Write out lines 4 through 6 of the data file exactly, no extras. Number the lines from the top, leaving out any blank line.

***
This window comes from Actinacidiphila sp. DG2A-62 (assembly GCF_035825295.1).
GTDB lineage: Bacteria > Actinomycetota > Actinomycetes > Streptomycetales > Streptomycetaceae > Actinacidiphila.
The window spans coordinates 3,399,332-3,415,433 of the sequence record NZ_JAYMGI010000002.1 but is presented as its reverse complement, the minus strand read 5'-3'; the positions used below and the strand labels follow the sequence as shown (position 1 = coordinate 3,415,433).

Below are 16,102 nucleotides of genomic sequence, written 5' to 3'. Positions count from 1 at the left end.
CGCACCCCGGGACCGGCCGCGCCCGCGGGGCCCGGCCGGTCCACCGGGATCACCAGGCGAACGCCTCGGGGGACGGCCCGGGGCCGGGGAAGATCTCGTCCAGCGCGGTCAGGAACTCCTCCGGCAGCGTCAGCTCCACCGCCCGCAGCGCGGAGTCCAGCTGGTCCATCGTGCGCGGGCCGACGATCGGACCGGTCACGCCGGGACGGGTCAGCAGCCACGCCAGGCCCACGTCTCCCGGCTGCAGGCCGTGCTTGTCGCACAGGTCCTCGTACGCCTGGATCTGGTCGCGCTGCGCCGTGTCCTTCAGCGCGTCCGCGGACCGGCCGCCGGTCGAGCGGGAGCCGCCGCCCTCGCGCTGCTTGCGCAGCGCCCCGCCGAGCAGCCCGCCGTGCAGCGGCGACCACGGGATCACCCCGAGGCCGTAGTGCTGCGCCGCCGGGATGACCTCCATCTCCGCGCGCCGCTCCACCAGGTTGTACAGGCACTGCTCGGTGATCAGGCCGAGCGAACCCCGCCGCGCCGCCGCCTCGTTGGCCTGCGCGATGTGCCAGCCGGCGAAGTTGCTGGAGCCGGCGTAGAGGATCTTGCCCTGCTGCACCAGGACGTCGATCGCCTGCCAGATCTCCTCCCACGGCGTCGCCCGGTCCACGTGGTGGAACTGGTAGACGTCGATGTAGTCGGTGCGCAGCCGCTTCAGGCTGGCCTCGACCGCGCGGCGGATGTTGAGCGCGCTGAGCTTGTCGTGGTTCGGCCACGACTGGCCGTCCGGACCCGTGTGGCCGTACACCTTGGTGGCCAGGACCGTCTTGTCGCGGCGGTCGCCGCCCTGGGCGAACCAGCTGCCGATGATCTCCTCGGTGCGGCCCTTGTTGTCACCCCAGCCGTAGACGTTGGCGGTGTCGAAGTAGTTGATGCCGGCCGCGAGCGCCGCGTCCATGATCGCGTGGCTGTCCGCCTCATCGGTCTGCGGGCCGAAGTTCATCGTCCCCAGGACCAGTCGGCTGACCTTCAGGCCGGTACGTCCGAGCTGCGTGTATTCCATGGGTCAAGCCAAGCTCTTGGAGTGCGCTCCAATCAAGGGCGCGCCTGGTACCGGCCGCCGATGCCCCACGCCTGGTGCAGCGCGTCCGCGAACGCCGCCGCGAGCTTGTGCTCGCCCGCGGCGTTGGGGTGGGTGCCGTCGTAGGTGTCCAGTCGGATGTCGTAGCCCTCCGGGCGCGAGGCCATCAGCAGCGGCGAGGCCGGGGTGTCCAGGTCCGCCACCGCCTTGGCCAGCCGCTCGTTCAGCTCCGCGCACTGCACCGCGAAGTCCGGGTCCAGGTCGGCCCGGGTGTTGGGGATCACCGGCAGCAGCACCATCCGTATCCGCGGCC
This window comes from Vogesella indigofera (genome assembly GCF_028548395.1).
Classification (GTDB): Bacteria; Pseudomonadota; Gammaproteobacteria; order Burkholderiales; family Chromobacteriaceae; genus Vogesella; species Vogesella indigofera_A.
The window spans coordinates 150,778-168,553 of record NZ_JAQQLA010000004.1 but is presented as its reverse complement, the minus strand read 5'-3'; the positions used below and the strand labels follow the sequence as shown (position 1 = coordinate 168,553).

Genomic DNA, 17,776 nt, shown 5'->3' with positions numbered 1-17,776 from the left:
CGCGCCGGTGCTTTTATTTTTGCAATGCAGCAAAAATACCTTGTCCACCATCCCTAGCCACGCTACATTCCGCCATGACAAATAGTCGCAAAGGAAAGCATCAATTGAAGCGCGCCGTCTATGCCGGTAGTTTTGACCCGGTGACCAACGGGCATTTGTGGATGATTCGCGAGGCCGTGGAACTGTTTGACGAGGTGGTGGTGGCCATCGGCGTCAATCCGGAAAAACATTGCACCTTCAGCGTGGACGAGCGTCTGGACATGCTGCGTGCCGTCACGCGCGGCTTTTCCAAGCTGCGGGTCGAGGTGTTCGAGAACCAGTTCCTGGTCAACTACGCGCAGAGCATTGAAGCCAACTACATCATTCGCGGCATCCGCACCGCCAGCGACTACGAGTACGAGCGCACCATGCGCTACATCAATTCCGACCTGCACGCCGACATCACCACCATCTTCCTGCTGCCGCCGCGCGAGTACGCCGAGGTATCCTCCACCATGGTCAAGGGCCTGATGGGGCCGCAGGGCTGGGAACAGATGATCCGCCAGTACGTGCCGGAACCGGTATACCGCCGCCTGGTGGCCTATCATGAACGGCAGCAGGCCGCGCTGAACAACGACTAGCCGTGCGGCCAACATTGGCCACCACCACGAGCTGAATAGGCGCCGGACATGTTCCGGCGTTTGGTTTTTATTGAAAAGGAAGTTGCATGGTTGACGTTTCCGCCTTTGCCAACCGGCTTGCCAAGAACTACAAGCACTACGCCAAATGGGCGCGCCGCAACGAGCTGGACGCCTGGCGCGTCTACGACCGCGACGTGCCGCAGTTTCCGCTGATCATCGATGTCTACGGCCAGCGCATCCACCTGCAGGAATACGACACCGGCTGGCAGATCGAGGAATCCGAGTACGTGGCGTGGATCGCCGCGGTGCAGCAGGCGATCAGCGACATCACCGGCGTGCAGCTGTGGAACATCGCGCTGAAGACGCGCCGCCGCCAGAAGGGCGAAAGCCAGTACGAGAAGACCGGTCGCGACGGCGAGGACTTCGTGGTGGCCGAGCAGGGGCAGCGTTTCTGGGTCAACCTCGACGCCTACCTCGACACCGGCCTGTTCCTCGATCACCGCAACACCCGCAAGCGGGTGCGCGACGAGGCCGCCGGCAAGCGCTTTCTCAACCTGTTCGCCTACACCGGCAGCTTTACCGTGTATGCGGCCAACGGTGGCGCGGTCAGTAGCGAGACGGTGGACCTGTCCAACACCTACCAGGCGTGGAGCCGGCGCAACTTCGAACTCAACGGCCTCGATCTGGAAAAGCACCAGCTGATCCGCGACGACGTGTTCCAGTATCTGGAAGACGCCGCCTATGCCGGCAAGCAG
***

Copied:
Below are 16,102 nucleotides of genomic sequence, written 5' to 3'. Positions count from 1 at the left end.
CGCACCCCGGGACCGGCCGCGCCCGCGGGGCCCGGCCGGTCCACCGGGATCACCAGGCGAACGCCTCGGGGGACGGCCCGGGGCCGGGGAAGATCTCGTCCAGCGCGGTCAGGAACTCCTCCGGCAGCGTCAGCTCCACCGCCCGCAGCGCGGAGTCCAGCTGGTCCATCGTGCGCGGGCCGACGATCGGACCGGTCACGCCGGGACGGGTCAGCAGCCACGCCAGGCCCACGTCTCCCGGCTGCAGGCCGTGCTTGTCGCACAGGTCCTCGTACGCCTGGATCTGGTCGCGCTGCGCCGTGTCCTTCAGCGCGTCCGCGGACCGGCCGCCGGTCGAGCGGGAGCCGCCGCCCTCGCGCTGCTTGCGCAGCGCCCCGCCGAGCAGCCCGCCGTGCAGCGGCGACCACGGGATCACCCCGAGGCCGTAGTGCTGCGCCGCCGGGATGACCTCCATCTCCGCGCGCCGCTCCACCAGGTTGTACAGGCACTGCTCGGTGATCAGGCCGAGCGAACCCCGCCGCGCCGCCGCCTCGTTGGCCTGCGCGATGTGCCAGCCGGCGAAGTTGCTGGAGCCGGCGTAGAGGATCTTGCCCTGCTGCACCAGGACGTCGATCGCCTGCCAGATCTCCTCCCACGGCGTCGCCCGGTCCACGTGGTGGAACTGGTAGACGTCGATGTAGTCGGTGCGCAGCCGCTTCAGGCTGGCCTCGACCGCGCGGCGGATGTTGAGCGCGCTGAGCTTGTCGTGGTTCGGCCACGACTGGCCGTCCGGACCCGTGTGGCCGTACACCTTGGTGGCCAGGACCGTCTTGTCGCGGCGGTCGCCGCCCTGGGCGAACCAGCTGCCGATGATCTCCTCGGTGCGGCCCTTGTTGTCACCCCAGCCGTAGACGTTGGCGGTGTCGAAGTAGTTGATGCCGGCCGCGAGCGCCGCGTCCATGATCGCGTGGCTGTCCGCCTCATCGGTCTGCGGGCCGAAGTTCATCGTCCCCAGGACCAGTCGGCTGACCTTCAGGCCGGTACGTCCGAGCTGCGTGTATTCCATGGGTCAAGCCAAGCTCTTGGAGTGCGCTCCAATCAAGGGCGCGCCTGGTACCGGCCGCCGATGCCCCACGCCTGGTGCAGCGCGTCCGCGAACGCCGCCGCGAGCTTGTGCTCGCCCGCGGCGTTGGGGTGGGTGCCGTCGTAGGTGTCCAGTCGGATGTCGTAGCCCTCCGGGCGCGAGGCCATCAGCAGCGGCGAGGCCGGGGTGTCCAGGTCCGCCACCGCCTTGGCCAGCCGCTCGTTCAGCTCCGCGCACTGCACCGCGAAGTCCGGGTCCAGGTCGGCCCGGGTGTTGGGGATCACCGGCAGCAGCACCATCCGTATCCGCGGCC
This window comes from Vogesella indigofera (genome assembly GCF_028548395.1).